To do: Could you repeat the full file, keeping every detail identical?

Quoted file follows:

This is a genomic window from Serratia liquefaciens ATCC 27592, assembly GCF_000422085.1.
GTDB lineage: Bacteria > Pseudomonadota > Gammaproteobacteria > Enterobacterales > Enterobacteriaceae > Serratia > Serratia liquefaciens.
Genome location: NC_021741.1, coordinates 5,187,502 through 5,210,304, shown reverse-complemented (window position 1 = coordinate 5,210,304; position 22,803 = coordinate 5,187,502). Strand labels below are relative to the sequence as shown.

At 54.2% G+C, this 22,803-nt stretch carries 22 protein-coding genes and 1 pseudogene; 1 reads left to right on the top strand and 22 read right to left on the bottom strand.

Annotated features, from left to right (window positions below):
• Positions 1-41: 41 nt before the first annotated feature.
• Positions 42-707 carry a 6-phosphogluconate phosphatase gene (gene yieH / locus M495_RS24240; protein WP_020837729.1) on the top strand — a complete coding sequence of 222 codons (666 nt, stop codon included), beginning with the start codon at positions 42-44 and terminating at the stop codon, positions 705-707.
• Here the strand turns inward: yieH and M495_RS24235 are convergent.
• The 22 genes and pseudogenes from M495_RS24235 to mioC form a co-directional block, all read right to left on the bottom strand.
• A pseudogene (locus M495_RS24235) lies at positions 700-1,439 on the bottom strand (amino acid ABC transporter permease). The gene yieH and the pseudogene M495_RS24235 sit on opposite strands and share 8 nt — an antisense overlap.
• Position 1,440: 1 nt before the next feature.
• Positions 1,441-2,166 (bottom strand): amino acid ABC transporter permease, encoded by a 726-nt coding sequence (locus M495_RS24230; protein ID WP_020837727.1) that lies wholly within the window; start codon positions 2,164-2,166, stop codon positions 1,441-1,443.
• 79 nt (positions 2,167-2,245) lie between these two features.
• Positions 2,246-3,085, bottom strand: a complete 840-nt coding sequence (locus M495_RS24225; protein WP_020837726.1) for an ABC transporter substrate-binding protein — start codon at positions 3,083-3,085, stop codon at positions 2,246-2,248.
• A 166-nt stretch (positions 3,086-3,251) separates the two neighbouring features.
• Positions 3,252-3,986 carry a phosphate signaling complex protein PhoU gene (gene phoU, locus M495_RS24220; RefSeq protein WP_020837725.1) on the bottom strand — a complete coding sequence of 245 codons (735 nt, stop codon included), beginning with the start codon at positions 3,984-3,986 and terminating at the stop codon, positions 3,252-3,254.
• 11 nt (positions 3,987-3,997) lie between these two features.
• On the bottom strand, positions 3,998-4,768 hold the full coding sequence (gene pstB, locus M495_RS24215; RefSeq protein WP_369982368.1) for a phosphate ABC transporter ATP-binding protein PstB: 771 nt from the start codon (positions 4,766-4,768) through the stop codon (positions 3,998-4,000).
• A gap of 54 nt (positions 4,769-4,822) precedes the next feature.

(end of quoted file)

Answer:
This is a genomic window from Serratia liquefaciens ATCC 27592, assembly GCF_000422085.1.
GTDB lineage: Bacteria > Pseudomonadota > Gammaproteobacteria > Enterobacterales > Enterobacteriaceae > Serratia > Serratia liquefaciens.
Genome location: NC_021741.1, coordinates 5,187,502 through 5,210,304, shown reverse-complemented (window position 1 = coordinate 5,210,304; position 22,803 = coordinate 5,187,502). Strand labels below are relative to the sequence as shown.

At 54.2% G+C, this 22,803-nt stretch carries 22 protein-coding genes and 1 pseudogene; 1 reads left to right on the top strand and 22 read right to left on the bottom strand.

Annotated features, from left to right (window positions below):
• Positions 1-41: 41 nt before the first annotated feature.
• Positions 42-707 carry a 6-phosphogluconate phosphatase gene (gene yieH / locus M495_RS24240; protein WP_020837729.1) on the top strand — a complete coding sequence of 222 codons (666 nt, stop codon included), beginning with the start codon at positions 42-44 and terminating at the stop codon, positions 705-707.
• Here the strand turns inward: yieH and M495_RS24235 are convergent.
• The 22 genes and pseudogenes from M495_RS24235 to mioC form a co-directional block, all read right to left on the bottom strand.
• A pseudogene (locus M495_RS24235) lies at positions 700-1,439 on the bottom strand (amino acid ABC transporter permease). The gene yieH and the pseudogene M495_RS24235 sit on opposite strands and share 8 nt — an antisense overlap.
• Position 1,440: 1 nt before the next feature.
• Positions 1,441-2,166 (bottom strand): amino acid ABC transporter permease, encoded by a 726-nt coding sequence (locus M495_RS24230; protein ID WP_020837727.1) that lies wholly within the window; start codon positions 2,164-2,166, stop codon positions 1,441-1,443.
• 79 nt (positions 2,167-2,245) lie between these two features.
• Positions 2,246-3,085, bottom strand: a complete 840-nt coding sequence (locus M495_RS24225; protein WP_020837726.1) for an ABC transporter substrate-binding protein — start codon at positions 3,083-3,085, stop codon at positions 2,246-2,248.
• A 166-nt stretch (positions 3,086-3,251) separates the two neighbouring features.
• Positions 3,252-3,986 carry a phosphate signaling complex protein PhoU gene (gene phoU, locus M495_RS24220; RefSeq protein WP_020837725.1) on the bottom strand — a complete coding sequence of 245 codons (735 nt, stop codon included), beginning with the start codon at positions 3,984-3,986 and terminating at the stop codon, positions 3,252-3,254.
• 11 nt (positions 3,987-3,997) lie between these two features.
• On the bottom strand, positions 3,998-4,768 hold the full coding sequence (gene pstB, locus M495_RS24215; RefSeq protein WP_369982368.1) for a phosphate ABC transporter ATP-binding protein PstB: 771 nt from the start codon (positions 4,766-4,768) through the stop codon (positions 3,998-4,000).
• A gap of 54 nt (positions 4,769-4,822) precedes the next feature.